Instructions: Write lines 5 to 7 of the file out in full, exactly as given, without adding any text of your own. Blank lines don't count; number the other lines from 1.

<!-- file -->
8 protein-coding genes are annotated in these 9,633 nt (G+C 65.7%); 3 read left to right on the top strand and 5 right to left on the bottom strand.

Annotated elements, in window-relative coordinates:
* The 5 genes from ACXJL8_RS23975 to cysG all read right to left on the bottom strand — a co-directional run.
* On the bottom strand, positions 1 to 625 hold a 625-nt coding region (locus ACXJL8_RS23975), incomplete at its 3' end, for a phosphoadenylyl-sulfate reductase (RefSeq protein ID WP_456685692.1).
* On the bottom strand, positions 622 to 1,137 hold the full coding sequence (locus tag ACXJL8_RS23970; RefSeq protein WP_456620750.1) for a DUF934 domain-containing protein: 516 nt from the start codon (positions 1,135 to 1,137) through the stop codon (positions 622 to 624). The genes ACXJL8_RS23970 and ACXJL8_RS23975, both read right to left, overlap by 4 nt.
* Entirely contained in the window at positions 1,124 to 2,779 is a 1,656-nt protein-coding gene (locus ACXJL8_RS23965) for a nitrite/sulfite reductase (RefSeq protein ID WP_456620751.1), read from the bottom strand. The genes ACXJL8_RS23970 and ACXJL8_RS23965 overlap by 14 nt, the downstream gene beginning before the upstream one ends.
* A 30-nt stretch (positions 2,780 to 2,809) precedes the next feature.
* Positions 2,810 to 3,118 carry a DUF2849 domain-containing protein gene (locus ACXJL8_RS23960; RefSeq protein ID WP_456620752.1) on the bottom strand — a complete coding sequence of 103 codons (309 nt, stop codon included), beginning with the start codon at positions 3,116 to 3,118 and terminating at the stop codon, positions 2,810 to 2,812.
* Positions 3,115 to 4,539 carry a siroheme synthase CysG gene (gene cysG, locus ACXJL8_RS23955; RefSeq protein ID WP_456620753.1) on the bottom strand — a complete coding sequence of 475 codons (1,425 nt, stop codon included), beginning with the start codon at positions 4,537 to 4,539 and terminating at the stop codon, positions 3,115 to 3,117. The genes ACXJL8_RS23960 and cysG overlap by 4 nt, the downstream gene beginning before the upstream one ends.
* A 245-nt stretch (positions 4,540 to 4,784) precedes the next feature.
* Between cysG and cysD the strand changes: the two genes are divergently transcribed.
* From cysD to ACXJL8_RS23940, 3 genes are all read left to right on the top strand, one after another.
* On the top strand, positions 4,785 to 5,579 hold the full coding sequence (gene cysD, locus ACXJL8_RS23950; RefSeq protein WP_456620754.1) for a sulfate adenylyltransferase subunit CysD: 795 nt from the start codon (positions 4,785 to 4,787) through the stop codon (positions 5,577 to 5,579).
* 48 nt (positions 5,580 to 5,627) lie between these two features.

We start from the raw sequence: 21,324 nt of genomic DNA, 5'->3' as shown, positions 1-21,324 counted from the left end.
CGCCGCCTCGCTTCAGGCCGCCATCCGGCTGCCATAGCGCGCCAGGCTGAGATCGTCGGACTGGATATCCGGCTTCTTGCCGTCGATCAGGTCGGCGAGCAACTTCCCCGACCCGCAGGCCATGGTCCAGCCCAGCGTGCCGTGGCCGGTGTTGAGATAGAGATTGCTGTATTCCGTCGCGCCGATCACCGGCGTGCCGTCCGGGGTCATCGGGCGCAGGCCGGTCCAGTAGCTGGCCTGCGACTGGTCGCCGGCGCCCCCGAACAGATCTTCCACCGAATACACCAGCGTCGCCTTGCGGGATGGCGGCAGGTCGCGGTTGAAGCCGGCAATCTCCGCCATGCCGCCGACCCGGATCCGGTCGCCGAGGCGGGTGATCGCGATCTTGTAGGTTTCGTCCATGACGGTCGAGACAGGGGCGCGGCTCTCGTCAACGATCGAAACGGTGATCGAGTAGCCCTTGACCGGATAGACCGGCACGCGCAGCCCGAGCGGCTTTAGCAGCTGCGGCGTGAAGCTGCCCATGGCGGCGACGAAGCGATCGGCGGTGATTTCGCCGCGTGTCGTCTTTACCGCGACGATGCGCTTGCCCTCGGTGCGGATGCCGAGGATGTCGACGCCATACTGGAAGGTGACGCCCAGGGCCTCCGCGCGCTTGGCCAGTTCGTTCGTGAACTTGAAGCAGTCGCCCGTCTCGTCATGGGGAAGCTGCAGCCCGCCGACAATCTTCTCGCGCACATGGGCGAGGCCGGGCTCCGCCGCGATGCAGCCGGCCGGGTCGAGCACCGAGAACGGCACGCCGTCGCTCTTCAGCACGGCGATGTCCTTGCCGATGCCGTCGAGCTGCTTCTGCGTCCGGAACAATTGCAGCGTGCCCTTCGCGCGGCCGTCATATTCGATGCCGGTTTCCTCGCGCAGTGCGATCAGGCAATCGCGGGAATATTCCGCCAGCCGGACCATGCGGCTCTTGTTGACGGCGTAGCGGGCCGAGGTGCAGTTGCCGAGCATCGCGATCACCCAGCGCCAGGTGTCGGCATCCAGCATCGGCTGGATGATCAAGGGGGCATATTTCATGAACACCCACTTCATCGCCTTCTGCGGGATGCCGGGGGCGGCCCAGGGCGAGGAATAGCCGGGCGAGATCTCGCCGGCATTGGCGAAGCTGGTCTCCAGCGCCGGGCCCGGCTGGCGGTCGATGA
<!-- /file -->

* On the bottom strand, positions 622 to 1,137 hold the full coding sequence (locus tag ACXJL8_RS23970; RefSeq protein WP_456620750.1) for a DUF934 domain-containing protein: 516 nt from the start codon (positions 1,135 to 1,137) through the stop codon (positions 622 to 624). The genes ACXJL8_RS23970 and ACXJL8_RS23975, both read right to left, overlap by 4 nt.
* Entirely contained in the window at positions 1,124 to 2,779 is a 1,656-nt protein-coding gene (locus ACXJL8_RS23965) for a nitrite/sulfite reductase (RefSeq protein ID WP_456620751.1), read from the bottom strand. The genes ACXJL8_RS23970 and ACXJL8_RS23965 overlap by 14 nt, the downstream gene beginning before the upstream one ends.
* A 30-nt stretch (positions 2,780 to 2,809) precedes the next feature.